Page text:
I spent Saturday, December 14, at the Franklin Park Mall in Toledo, Ohio where the Writer’s Block Author Fair was held. Thanks go to author Michael Timmons for organizing this event and accepting me as a late registrant. Timmons was one of the participating authors at the 2019 Summer Book Fair in Springfield, Ohio. We shared our disappointment in that event.

I have no complaints about the event. It had everything I look for in a good book fair:

  1. Good location
  2. Good pedestrian traffic (in a mood to spend money).

Like many malls, the Franklin Park Mall is no longer as vibrant as it used to be, but it’s by no means gasping its last breaths like the mall in my hometown. Indeed, the venue was bright and clean and kept that way by uniformed workers throughout the day, although there were mysterious and disgusting stains on the floor in the women’s restroom. The mall’s acoustics made hearing somewhat difficult for me, especially later in the day; however, that’s my problem and no one else’s.

Situated in the food court, author tables were not numbered. A quick conferral with Timmons pointed everyone to his or her correct table. As per usual, I made the circuit around the tables. “Checking out the competition?” one author quipped? “Not competition,” I responded, “colleagues.” Indeed, I did not consider any of the authors present to be my competitors, if only because their audiences differ from mine.

The event boasted about two dozen authors, not the thirty expected. No matter. There were no empty vendor tables and we had a solid mix of genres, from children’s literature to mystery to poetry to fantasy and more.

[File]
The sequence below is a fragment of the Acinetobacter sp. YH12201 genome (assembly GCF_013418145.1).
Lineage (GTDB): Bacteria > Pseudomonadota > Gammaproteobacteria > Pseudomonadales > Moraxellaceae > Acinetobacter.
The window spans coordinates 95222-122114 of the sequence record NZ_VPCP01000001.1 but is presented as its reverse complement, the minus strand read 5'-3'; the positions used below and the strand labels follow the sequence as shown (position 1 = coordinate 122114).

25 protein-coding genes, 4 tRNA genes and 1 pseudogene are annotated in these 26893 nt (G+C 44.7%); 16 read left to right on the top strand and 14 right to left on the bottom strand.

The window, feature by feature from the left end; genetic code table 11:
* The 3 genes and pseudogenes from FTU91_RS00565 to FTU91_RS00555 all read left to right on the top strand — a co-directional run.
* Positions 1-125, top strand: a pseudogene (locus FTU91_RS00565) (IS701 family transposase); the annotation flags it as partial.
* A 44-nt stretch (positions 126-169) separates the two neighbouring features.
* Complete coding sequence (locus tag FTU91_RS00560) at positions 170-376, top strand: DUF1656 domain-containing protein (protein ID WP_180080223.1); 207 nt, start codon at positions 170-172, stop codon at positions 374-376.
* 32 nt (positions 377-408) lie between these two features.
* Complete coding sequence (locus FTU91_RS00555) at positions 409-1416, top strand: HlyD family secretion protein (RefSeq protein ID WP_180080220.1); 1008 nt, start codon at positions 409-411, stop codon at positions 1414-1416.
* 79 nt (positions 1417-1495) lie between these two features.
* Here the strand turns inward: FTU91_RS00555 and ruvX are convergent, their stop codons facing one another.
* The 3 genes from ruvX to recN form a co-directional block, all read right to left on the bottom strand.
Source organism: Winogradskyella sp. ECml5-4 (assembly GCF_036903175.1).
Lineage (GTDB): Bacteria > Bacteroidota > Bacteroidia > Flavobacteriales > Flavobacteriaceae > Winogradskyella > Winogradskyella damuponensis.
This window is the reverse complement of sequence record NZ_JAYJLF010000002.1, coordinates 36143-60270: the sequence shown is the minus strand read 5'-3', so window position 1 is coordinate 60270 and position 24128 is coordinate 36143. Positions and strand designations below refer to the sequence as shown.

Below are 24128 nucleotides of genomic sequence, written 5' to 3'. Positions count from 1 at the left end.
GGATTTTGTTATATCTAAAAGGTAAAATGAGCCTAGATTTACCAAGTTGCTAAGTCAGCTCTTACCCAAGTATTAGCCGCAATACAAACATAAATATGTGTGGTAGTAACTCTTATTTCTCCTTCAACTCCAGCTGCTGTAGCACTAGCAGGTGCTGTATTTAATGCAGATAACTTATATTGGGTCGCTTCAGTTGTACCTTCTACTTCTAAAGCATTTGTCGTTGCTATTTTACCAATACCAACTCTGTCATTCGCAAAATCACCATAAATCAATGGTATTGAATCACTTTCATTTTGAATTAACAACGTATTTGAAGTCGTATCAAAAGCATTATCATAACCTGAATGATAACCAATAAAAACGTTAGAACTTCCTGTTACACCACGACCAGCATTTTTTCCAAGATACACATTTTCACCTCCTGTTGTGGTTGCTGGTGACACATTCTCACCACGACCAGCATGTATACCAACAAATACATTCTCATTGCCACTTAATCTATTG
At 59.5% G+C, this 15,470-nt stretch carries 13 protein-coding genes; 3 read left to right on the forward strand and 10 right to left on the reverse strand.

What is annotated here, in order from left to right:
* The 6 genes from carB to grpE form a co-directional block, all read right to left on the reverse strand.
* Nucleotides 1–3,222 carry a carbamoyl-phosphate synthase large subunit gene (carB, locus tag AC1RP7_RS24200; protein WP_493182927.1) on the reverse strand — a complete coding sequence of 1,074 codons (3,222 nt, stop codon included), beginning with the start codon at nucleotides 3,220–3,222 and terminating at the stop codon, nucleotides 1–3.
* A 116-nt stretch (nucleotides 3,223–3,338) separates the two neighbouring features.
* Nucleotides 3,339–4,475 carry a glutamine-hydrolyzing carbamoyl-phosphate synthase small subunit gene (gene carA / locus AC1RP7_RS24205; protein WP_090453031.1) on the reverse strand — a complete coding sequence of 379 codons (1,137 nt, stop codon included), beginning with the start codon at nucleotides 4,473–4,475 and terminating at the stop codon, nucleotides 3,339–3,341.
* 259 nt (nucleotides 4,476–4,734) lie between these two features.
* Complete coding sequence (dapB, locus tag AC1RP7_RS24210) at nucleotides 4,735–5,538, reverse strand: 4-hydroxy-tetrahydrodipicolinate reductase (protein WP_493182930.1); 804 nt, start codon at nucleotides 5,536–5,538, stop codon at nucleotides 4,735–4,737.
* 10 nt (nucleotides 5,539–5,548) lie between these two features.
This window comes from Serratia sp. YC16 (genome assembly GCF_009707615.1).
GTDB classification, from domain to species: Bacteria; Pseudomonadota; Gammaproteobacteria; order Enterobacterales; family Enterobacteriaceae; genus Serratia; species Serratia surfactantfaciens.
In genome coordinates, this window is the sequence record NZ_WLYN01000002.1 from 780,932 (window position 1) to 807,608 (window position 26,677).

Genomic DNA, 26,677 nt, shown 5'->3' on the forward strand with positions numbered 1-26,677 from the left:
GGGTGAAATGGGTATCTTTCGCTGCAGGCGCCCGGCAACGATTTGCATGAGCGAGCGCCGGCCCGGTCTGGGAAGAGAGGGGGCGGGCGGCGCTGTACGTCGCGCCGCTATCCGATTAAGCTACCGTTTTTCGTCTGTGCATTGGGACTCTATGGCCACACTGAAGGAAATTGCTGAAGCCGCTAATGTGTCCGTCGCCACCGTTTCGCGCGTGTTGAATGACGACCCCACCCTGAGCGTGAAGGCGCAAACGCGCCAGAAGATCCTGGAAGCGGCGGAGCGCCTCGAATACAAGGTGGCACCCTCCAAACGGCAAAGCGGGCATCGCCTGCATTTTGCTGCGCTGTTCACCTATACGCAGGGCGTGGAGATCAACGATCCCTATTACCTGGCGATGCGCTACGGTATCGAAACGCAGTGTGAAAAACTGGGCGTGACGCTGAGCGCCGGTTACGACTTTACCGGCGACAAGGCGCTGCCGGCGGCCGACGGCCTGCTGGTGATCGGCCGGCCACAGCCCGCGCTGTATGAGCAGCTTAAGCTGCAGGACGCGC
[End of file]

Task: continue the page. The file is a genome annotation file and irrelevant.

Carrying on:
Because I attended unaccompanied by a booth slave … er … helper,  I did not bring the display rack. It was too cumbersome to deal with. No matter, I had small display stands for some titles and I lay other titles flat on the table. Mall policy forbids backdrops or banner stands more than six feet tall, so I did not bring that type of signage. I purchased a  short, battery powered string of LED lights for the table and a couple of large golden bows to anchor the it. Table signs advertised my half-price sale (no one of those books sold), new releases, and Hen House Publishing’s editing and ghostwriting services. I spoke to a couple of people interested in having their manuscripts edited: “The advice and sarcasm are free, but the editing is not.”

This event, by far, was probably the most humbling for me. Another I met through the Springfield author events, Kristalen Barringer, was there, accompanied by an elderly woman who asked if she might pray for me. The request startled me, because that was, of all things, unexpected. I replied that I could use all the prayers I got. The poor attempt at wit fell flat, but she ignored the awkwardness and bowed her head and prayed aloud for my success as an author. I, too, bowed my head and murmured an amen when she finished. The simple, powerful faith this lady demonstrated truly stunned humbled me, and I was grateful for her kindness.

I hope I remembered my manners sufficiently to thank her.

In all, I sold six books, almost enough to cover what I spent on gasoline for the round trip. Sales would have covered the cost of fuel if my car didn’t require premium grade gasoline. As it is, I’ve yet to actually cover all expenses from any such event. None of these is profitable for me from a purely financial standpoint. However, I’ll keep doing them because it’s a pleasure to meet new readers.

My next scheduled event is the Lexington Book Bash in Lexington, Kentucky in March 2020. I hope you’ll come.